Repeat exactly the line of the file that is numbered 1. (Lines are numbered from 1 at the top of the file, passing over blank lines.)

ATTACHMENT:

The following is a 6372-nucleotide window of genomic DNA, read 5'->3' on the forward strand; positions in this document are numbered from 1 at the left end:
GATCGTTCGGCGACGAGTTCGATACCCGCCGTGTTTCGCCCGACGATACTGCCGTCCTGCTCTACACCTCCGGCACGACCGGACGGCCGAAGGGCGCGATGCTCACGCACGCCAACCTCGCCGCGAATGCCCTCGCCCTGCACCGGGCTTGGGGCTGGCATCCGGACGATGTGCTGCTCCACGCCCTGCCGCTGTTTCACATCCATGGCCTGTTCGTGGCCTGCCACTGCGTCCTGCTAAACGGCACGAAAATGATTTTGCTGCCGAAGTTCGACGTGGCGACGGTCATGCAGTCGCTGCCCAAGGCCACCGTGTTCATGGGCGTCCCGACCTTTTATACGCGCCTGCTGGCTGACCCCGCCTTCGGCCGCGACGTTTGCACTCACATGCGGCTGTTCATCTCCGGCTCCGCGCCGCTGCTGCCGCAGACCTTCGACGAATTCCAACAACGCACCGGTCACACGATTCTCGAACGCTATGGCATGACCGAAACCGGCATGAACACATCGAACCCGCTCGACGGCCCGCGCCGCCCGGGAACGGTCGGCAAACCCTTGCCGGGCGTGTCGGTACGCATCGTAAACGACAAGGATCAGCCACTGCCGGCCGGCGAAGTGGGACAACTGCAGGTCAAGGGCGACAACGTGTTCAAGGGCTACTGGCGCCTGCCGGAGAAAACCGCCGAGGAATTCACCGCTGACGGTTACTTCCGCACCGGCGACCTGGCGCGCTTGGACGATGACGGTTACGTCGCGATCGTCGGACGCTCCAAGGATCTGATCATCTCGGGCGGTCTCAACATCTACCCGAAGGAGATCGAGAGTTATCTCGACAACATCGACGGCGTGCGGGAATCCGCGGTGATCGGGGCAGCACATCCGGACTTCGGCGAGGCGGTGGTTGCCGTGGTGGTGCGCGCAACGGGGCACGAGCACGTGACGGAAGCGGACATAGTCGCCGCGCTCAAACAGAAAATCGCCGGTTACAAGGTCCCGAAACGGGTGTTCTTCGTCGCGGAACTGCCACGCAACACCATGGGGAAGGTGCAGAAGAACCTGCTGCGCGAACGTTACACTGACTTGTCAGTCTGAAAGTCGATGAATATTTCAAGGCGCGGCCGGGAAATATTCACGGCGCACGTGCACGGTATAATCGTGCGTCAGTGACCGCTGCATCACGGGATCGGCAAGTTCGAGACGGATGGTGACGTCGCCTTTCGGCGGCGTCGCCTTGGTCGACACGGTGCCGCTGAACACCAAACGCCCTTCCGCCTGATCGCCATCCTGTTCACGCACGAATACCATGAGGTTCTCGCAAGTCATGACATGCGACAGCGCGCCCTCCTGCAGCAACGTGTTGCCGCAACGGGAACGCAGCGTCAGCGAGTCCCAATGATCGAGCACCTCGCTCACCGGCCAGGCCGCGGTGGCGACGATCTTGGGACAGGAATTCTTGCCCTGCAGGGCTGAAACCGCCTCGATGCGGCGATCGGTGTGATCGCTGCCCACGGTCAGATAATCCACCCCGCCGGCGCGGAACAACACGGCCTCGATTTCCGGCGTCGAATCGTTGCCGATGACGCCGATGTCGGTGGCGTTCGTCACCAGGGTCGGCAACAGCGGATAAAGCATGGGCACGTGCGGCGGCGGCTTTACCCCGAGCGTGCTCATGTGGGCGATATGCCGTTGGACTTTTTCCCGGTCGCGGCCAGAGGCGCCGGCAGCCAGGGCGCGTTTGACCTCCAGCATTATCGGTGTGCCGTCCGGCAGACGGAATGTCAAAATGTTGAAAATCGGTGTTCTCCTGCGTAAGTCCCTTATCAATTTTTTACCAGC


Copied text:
The following is a 6372-nucleotide window of genomic DNA, read 5'->3' on the forward strand; positions in this document are numbered from 1 at the left end: